Stability, reliability, security…..and intelligence. These are some of the leading design goals that a successful digital signage technology should display consistently over time. That these are desirable traits of an effective digital signage player, and that a powerful hardware device is a cornerstone of a solid solution, seems like the only things the digital signage “industry” can agree upon these days. But how are these design goals achieved? Now that’s where the debate starts.
Browser-based or native? That is the question
With some digital signage software vendors swearing by their browser-based solutions (i.e., webkit), and many reputable hardware vendors claiming that mature commercial-grade hardware is really the key, we thought we’d offer some perspective. Some say it’s a question of choosing the right building materials for your presentation layer, either HTML5 or Flash. At ScreenScape we believe the more important question is actually one that the broader world of mobile software development has been grappling with for some time. The real question is should you develop your digital signage player software in the web browser where access to the underlying hardware device is constrained, or is the better choice to build native apps?
Recently ScreenScape signalled its direction by introducing the new Smart Player for Windows. Smart Player for Windows (“SP4W”) is a major advance in the software that resides on Windows devices that run ScreenScape software. SP4W replaces the web-based player which powered ScreenScape displays since our inception. Why the change? Well, we feel a move to a standalone “native” app approach is a crucial step in the right direction and this post will explain why. We have some experience with developing browser-based software and yet we believe that every place-based media company on the planet will likely follow our lead in developing player software that isn’t stuck inside the browser but instead, as a native app, takes full advantage of resources at the device layer.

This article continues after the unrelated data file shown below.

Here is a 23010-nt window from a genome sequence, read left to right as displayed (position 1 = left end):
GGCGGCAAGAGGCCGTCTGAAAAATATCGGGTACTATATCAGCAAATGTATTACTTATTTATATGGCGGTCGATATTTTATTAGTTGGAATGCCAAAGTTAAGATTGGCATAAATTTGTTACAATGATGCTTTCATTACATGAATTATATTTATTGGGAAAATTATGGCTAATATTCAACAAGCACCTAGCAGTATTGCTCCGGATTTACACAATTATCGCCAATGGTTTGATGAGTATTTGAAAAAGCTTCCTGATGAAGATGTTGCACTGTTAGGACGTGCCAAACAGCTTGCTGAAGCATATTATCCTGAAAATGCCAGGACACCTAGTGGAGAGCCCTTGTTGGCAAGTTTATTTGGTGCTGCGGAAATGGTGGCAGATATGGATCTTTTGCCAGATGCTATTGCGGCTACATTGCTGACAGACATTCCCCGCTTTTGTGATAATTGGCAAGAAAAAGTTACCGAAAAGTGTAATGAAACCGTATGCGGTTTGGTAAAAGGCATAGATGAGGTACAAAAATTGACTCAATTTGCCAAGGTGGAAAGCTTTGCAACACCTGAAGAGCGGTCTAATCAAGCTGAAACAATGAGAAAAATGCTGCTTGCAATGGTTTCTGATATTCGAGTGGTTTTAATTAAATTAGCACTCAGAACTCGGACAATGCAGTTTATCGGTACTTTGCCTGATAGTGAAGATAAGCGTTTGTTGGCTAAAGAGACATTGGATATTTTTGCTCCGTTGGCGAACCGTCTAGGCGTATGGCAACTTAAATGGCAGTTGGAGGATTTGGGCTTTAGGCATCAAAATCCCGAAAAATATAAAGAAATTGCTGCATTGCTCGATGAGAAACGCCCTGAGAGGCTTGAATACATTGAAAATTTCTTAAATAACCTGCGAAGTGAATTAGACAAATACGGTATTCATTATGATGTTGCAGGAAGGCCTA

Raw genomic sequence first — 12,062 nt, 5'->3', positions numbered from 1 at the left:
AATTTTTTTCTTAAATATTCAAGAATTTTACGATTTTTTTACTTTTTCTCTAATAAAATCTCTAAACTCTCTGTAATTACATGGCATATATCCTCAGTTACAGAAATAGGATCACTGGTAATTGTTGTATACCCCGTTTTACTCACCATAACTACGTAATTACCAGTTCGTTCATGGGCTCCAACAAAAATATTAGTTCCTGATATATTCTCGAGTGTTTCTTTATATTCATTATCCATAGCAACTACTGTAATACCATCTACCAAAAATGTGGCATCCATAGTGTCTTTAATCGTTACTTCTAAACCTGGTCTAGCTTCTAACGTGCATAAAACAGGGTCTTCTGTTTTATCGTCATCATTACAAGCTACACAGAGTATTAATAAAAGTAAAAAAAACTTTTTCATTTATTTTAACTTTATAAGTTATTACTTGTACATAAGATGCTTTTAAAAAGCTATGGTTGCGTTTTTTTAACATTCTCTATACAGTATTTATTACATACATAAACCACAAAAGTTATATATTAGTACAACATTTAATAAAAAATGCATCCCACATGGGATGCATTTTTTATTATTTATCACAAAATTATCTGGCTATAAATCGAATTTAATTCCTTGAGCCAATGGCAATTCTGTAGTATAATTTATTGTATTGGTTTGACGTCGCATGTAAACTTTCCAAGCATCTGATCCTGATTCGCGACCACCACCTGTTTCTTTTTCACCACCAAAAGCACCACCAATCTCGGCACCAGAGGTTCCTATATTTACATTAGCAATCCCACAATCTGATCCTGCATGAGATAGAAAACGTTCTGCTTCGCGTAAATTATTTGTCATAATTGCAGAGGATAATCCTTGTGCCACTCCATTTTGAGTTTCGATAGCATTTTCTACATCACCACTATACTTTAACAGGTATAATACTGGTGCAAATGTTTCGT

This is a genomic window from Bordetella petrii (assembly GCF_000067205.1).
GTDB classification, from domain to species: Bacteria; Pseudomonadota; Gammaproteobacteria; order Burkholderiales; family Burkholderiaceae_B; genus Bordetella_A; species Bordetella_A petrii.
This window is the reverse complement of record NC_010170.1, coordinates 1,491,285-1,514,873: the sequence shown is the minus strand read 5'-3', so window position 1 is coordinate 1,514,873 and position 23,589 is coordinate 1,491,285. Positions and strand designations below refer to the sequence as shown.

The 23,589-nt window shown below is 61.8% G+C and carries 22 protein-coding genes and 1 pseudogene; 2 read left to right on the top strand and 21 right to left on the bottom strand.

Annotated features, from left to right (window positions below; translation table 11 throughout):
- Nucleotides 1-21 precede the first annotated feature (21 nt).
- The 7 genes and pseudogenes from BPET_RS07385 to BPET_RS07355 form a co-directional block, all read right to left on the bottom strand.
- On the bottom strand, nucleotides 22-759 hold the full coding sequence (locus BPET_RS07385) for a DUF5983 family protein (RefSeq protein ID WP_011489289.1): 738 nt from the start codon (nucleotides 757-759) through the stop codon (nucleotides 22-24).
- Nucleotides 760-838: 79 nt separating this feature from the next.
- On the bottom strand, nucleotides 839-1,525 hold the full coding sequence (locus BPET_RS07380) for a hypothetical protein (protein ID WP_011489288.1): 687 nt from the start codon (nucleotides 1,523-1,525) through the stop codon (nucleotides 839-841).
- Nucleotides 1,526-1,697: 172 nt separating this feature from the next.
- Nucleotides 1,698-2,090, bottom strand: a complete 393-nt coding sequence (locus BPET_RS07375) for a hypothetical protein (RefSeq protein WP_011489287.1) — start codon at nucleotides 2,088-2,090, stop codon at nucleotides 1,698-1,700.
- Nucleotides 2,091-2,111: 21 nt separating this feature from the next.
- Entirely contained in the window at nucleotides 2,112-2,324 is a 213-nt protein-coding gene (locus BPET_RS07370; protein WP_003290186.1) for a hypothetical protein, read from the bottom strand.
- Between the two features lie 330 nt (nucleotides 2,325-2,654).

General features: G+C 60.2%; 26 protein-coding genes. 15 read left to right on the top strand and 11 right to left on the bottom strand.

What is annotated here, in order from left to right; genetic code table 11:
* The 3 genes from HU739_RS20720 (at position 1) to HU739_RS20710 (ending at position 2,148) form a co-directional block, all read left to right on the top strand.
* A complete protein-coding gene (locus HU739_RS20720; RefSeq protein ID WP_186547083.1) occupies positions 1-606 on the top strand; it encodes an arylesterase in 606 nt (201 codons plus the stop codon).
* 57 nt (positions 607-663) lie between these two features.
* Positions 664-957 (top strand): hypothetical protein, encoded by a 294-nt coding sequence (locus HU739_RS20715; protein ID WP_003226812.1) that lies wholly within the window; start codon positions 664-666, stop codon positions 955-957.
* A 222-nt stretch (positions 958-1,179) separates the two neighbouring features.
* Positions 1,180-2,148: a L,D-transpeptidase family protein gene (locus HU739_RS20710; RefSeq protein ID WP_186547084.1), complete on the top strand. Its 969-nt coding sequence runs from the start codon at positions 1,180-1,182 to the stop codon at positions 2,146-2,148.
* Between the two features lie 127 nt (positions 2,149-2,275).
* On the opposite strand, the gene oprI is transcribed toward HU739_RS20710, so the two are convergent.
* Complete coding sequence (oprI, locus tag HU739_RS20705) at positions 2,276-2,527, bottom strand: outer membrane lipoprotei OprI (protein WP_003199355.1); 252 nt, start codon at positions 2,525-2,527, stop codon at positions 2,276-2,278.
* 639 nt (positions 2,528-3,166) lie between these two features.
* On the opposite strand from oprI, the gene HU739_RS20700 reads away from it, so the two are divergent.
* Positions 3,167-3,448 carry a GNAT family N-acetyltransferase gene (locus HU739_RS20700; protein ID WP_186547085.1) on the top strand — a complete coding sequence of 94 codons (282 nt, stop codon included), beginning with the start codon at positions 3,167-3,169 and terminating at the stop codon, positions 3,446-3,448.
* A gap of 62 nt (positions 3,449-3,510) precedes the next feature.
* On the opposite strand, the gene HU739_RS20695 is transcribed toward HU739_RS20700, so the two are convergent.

First, a story.
Where have we seen this before?
In 2012 Mark Zuckerberg announced that facebook had changed course and no longer considered the “mobile web” a central platform for developing mobile applications. After much effort to work with it, facebook was essentially announcing they were moving away from the web browser as the preferred environment for building applications for smart phone users. Until this time they had held to the belief that the web browser, and its promise of offering a platform neutral, build-once-play-anywhere platform, was the right environment for building mobile applications. So what changed? According to Zuckerberg….
The biggest mistake we made as a company was betting too much on HTML5, because it’s just not there yet. We went for this approach, an internal framework called Faceweb. We just couldn’t translate it to mobile with the quality we wanted. We had to start over and rewrite everything to be native. We burned two years. It may turn out it was one of the biggest if not the biggest strategic mistake [we’ve ever made]. Source.